A wave of violence directed at immigrants killed at least 13 people in the South African city of Johannesburg since Friday, aid workers say. Some 6,000 people have fled the attacks.
To try to stop gangs of armed youths from attacking foreigners and looting and burning their property, police have used tear gas and rubber bullets.
More that 200 arrests have been made for crimes including rape, said that police.
In the area of Cleveland, five people were killed overnight. Two of them were burned and the others were beaten to death.
More than 50 people were taken to hospitals with gunshot and stab wounds.
About 1,000 Zimbabweans have been taken refuge in a church that was attacked during the day.
“We consider that the situation is getting so serious that the police can no longer control it”, said Bishop Paul Veryn (photo), of the Central Methodist Church which was attacked, on SABC radio.
The Bishop called fot a state of emergency to be declared in order to halt the violence.
Caroline Hawley reports that as night fell, immigrants, carrying whatever belongings they could, were streaming into one police station near downtown Johannesburg.
She reports that now many fear for their lives. One Zimbabwean woman told the BBC she would flee back home rather than risk losing her two children to the mobs.
Up to three million Zimbabweans are thought to be in South Africa.
The trouble began a week ago in the sprawling township of Alexandra. Immigrants from neighbouring African countries were set upon by men with guns and iron bars chanting “kick the foreigners out”.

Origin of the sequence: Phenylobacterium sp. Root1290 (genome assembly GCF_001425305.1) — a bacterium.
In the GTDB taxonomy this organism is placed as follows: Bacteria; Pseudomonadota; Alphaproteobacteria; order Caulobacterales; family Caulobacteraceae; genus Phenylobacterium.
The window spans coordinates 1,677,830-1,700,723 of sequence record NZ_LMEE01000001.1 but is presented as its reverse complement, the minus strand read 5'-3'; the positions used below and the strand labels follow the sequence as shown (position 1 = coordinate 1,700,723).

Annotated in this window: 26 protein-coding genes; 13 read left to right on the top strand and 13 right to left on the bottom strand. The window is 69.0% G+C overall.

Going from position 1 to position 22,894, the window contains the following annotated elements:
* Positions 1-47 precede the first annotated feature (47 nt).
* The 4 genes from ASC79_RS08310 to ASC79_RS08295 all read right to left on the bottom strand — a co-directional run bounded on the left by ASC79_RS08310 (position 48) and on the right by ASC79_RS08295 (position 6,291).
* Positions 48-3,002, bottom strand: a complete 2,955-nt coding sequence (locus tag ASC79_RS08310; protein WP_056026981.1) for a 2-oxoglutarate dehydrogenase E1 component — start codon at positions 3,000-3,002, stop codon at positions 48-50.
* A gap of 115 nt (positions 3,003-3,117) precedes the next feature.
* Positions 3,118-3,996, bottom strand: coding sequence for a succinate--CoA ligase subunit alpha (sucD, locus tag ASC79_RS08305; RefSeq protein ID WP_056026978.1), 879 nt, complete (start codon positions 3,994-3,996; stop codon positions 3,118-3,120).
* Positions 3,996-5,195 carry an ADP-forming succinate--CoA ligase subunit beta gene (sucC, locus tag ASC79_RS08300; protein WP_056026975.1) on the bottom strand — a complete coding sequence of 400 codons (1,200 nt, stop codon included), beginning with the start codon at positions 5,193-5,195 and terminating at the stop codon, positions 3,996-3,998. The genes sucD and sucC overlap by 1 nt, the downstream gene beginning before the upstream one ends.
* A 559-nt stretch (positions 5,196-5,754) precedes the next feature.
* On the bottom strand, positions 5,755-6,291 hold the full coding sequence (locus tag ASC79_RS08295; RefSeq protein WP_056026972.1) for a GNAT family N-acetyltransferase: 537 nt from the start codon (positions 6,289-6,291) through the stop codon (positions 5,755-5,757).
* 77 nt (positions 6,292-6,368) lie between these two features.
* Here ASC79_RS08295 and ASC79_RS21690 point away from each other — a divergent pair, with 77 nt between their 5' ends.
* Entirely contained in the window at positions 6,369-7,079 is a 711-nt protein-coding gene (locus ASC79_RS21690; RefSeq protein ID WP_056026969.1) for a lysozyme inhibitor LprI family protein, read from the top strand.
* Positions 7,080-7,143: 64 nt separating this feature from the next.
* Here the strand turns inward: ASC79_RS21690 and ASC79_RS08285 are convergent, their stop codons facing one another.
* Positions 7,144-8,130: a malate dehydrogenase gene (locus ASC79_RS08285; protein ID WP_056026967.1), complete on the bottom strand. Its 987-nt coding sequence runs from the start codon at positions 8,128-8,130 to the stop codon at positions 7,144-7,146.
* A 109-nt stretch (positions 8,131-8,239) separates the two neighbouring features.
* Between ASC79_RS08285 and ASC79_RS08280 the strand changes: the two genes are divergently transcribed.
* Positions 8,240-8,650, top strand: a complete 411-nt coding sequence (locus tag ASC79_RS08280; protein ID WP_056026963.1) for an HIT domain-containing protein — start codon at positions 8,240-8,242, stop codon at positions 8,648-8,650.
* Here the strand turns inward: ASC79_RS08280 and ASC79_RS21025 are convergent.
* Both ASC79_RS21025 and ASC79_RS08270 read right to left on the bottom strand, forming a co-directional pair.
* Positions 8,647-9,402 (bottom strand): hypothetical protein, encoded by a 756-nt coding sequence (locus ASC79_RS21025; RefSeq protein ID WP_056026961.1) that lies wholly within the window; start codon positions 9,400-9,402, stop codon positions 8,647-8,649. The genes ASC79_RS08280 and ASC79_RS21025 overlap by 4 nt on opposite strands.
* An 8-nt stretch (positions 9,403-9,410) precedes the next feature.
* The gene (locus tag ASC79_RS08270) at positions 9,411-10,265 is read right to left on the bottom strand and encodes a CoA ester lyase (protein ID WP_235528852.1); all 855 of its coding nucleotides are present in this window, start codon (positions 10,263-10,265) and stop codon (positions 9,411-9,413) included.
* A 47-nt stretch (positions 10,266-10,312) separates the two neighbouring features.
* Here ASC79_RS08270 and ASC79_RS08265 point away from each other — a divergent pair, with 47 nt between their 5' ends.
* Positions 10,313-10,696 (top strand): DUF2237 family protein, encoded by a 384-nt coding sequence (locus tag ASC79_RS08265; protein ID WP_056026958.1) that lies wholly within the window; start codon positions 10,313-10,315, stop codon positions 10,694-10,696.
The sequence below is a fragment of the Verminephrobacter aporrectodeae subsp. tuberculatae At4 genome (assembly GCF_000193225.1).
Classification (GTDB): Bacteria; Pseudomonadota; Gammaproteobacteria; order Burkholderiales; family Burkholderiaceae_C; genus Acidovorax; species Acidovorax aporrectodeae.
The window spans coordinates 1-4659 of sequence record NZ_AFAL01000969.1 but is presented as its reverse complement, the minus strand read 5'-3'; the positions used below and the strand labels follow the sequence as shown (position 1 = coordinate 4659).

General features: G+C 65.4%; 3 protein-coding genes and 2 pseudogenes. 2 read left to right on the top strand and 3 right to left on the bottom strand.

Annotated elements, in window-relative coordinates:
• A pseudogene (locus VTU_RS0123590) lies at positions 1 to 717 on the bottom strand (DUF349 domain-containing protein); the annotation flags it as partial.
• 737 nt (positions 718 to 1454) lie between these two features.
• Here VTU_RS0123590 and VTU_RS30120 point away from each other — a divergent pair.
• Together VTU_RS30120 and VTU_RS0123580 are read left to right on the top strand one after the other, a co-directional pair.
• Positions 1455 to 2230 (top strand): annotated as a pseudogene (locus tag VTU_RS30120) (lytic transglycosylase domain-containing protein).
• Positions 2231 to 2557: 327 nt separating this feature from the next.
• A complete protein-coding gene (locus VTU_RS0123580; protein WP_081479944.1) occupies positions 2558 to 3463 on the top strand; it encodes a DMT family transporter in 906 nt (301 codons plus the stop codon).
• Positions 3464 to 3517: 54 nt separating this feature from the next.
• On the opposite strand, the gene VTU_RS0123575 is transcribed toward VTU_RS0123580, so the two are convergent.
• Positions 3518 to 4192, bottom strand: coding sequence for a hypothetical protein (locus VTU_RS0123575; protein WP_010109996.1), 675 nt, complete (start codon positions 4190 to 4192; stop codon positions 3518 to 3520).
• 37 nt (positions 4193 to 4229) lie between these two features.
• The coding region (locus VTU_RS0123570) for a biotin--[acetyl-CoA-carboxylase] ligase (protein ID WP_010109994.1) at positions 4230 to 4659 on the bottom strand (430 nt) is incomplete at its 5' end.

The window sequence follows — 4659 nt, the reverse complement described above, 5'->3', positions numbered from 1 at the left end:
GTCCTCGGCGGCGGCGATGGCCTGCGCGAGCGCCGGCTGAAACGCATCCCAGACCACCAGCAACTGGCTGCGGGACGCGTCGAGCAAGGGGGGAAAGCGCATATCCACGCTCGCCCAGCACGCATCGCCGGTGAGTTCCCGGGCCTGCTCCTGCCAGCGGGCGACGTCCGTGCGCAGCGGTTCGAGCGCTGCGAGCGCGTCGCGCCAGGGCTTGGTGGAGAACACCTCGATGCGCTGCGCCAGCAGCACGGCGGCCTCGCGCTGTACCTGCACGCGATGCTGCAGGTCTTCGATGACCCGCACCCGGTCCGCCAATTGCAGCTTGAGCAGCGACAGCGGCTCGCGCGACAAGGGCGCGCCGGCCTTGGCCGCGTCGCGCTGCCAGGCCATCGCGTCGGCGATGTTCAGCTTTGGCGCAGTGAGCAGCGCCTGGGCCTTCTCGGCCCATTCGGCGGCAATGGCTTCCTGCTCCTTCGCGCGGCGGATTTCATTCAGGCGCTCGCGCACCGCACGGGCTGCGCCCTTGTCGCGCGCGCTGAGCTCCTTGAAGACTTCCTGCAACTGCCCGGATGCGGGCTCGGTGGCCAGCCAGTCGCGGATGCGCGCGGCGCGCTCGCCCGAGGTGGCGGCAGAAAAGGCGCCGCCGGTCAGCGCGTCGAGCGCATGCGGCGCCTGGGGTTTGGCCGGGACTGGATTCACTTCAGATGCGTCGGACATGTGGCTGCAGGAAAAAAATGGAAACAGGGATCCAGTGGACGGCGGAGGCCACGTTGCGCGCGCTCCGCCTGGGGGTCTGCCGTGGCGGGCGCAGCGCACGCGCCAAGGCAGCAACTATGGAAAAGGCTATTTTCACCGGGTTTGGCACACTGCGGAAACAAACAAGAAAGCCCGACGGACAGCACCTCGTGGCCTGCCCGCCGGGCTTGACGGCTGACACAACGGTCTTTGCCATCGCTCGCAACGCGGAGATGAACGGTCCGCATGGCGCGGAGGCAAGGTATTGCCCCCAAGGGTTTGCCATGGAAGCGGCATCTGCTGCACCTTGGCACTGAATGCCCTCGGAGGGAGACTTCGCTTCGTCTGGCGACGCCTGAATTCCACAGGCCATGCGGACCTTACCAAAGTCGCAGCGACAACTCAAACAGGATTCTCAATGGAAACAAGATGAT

Violence has spread to other areas
Terrified Zimbabweans, Mozambicans and Malawians fled to the safety of the local police station and to Diepsloot, another township.
But they were then attacked there as well : shacks were burnt down and shops looted. Since then, the violence has spread to other areas.
Millions of African immigrants have poured into South Africa since the end of apartheid, seeking jobs and sanctuary.
But now they have become scapegoats for many of the country’s social problems such as the high rate of unemployment, a shortage of housing and one of the worst levels of crime in the world.
Frightened immigrants forced out of their homes are now getting food and blankets from the South African Red Cross.
Thabo Mbeki (photo), South African president, said he would set up a panel of experts to investigate the violence.
Jacob Zuma, the leader of the governing African National Congress, condemned the attacks.
“We cannot allow South Africa to be famous for xenophobia” he said during a conference in Pretoria.